Product led marketing is just marketing done right


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Let’s start by stating the obvious: marketing exists to convince a potential user that a product solves a problem they have, whether it be a problem they know exists or not. This goal can oftentimes be lost among other tangential goals of marketing like brand awareness, sharing company updates, etc. Product led marketing gets us back to the core reason for marketing at all: the product itself.

Without changing anything about the product, marketing can fundamentally change the business through activation: ie. the percent of users that use the product that achieve meaningful usage or even get monetized and start paying. How? One word: motivation.

One audience in particular that’s averse to marketing are developers. As a data engineer turned marketer, I’m still hesitant to try a tool if all it can offer me is a beautiful user interface (UI). I need to know what the tool will get me or save me to assess whether it’s worth the time to try it out. While consumers may be heavily influenced by brand (take Lululemon as a prime example), business buyers are more focused on three things:

    Time efficiency. Saving time by reducing redundant or tedious tasks. Example: using a cloud provider (i.e. AWS/GCP/Azure) instead of hosting infrastructure on-premise
    Monetary efficiency. Saving money through monitoring expenses or increased efficiency. Example: vendor usage management and automatic limits
    Expansion. Expanding ability to manage new teams, projects, or features. Example: good business expense management to hire remote teams

Product led marketing needs to motivate the user to sign up, use the product, not be deterred by any bugs in new features or early stage products, and ideally integrate it into recurring work. Doing so takes refinement and careful product management, but let me give a quickstart that appeals to me as a developer and I’ve seen work in a marketing capacity:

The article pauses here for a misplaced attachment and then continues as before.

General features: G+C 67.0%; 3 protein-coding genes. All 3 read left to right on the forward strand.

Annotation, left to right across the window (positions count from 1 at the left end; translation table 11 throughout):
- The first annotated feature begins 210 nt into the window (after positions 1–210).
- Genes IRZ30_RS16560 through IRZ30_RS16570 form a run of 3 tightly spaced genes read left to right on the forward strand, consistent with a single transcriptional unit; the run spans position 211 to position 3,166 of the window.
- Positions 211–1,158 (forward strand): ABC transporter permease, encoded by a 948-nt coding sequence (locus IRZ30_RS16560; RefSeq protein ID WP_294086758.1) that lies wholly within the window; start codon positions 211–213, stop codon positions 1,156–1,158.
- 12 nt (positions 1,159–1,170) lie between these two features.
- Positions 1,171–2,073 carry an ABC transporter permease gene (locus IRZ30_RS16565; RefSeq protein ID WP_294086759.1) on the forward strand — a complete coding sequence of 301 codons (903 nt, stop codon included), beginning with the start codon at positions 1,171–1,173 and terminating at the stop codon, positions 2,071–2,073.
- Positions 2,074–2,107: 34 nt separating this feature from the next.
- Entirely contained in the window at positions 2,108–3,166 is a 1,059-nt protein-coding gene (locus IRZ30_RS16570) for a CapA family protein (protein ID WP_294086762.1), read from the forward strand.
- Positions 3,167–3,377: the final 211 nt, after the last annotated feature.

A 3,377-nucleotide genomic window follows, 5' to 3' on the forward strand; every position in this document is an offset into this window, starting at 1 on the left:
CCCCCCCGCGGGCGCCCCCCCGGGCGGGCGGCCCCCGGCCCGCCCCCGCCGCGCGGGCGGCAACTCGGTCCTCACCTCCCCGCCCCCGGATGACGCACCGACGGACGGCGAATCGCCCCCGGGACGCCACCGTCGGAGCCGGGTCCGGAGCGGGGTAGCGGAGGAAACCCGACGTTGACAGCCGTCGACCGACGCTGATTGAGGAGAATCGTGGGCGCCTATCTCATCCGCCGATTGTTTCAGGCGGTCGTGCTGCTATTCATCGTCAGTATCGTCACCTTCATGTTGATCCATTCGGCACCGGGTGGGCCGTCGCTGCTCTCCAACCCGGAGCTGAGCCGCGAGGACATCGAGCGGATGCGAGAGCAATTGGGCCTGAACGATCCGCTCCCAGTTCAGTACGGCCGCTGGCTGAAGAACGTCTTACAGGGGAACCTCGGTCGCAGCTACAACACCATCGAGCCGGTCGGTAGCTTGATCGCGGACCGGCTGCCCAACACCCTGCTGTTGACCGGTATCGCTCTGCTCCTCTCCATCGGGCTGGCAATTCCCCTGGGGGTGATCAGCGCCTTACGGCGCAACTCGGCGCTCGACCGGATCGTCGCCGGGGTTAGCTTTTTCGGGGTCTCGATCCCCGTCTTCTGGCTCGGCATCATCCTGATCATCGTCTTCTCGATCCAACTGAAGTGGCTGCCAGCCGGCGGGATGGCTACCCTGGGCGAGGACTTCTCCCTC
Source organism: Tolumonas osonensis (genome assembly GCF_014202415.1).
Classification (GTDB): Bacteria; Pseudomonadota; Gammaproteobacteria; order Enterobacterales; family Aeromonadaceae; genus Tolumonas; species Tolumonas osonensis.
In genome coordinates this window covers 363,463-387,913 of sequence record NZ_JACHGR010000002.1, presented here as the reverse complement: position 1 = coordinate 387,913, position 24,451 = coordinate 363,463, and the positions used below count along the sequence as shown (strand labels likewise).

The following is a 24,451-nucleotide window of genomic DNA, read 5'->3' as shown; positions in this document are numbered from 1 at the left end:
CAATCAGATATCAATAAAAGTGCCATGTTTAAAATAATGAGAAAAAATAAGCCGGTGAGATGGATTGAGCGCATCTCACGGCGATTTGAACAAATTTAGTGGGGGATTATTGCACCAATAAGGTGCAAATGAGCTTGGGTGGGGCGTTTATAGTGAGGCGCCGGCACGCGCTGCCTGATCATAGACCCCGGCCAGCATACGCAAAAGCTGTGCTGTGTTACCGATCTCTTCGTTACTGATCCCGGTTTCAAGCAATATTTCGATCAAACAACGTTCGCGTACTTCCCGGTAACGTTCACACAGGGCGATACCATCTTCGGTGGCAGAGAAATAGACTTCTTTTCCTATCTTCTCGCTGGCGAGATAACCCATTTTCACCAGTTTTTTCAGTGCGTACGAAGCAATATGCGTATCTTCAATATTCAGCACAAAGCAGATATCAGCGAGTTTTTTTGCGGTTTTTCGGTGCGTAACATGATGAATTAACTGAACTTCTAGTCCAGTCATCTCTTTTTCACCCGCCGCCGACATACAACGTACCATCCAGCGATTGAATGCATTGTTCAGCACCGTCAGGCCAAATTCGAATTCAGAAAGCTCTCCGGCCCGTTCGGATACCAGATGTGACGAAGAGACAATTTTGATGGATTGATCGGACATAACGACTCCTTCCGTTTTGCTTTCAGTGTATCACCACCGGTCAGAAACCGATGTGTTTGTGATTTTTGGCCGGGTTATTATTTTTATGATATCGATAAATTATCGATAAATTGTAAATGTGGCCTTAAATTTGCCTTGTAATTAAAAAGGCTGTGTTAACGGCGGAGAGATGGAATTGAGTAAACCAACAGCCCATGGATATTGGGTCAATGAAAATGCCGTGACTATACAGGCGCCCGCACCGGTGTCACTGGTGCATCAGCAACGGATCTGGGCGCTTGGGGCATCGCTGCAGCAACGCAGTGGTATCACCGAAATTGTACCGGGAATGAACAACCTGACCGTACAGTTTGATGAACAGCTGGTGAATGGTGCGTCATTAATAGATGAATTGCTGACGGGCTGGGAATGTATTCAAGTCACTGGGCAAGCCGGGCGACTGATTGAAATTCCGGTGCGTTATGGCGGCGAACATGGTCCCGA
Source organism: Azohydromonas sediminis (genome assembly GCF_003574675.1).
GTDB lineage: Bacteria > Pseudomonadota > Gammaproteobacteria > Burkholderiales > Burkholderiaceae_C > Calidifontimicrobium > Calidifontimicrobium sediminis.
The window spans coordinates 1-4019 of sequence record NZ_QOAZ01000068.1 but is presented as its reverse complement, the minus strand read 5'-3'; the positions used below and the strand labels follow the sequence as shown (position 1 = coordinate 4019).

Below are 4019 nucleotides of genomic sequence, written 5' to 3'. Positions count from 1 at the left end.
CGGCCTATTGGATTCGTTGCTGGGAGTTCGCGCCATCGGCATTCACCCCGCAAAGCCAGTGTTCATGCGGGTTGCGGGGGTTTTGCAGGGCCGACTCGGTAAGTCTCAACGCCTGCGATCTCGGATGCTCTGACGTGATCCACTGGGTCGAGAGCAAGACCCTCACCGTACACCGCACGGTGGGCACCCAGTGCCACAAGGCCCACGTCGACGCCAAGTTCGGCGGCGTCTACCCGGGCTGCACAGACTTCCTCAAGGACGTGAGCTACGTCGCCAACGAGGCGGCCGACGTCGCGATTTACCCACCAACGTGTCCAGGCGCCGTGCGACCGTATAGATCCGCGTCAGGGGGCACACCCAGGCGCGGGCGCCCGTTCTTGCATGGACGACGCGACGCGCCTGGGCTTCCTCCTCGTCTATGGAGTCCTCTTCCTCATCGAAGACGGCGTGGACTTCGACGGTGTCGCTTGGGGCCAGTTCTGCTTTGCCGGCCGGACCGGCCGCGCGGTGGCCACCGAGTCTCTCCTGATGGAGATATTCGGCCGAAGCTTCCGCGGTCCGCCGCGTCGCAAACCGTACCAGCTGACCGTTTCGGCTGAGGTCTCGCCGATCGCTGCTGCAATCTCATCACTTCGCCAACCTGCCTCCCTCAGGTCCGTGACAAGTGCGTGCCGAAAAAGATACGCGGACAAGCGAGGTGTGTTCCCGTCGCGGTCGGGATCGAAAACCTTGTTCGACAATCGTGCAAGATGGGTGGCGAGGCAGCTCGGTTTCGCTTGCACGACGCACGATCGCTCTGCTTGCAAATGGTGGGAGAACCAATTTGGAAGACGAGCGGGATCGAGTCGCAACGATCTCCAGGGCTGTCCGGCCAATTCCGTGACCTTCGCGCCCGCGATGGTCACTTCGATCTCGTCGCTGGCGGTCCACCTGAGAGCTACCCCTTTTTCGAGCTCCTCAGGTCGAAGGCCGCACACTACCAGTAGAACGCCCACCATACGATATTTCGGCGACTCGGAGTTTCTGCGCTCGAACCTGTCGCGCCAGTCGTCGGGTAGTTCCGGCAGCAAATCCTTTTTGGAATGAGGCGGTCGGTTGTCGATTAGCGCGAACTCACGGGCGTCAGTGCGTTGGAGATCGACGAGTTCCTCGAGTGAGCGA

Market what the product helps achieve, not what the product does. The harsh reality is product features don’t matter at face value—they only matter in the context of the problem they’re solving. For example, Hubspot analytics dashboards aren’t just pretty charts—they are extremely useful reports to optimize campaign conversion which yields more users and thus more customers. Market solutions, not features.

Be metrics informed. While brand and message need to feel good, marketing efforts ultimately need to tie back to increased usage and revenue. Prioritizing time implementing one email campaign over another or budgeting for certain paid ads differently should be done while informed on conversion rates and efficiency. For organic marketing, attribute conversions (like signups) to campaigns accordingly and reference view to signup conversion efficiency. Paid advertising can be measured using common CAC calculations. When operating on qualitative feel, make sure there isn’t a conflict with quantitative metrics.

Meet the user where they are when they get there. At my current company, Prefect, we 4x-ed our engagement rate on specific product marketing emails when we introduced event-based campaigns. If a user interacts with a part of the product but doesn’t complete their setup of the feature, we send along documentation and tips on how to do so. Zapier is a great example of use-case based marketing—if I sign up for Zapier from a Google Sheets example, the first three emails I get are about Google products. If the user tells you what they’re interested in, lean into it to engage them.

Marketing is most effective when focused on problem solving and refined with metrics. This is the essence of product led marketing: meet the user where they are and communicate how the product solves a problem directly.

Sarah Krasnik
Sarah Krasnik is the Growth Lead at Prefect, a data workflow company. Previously, she led the data engineering team at Perpay, responsible for building the data platform including marketing automation and product analytics. She's also a freelance consultant and advisor on go-to-market strategy for technical startups. She is based in Burlington, VT.


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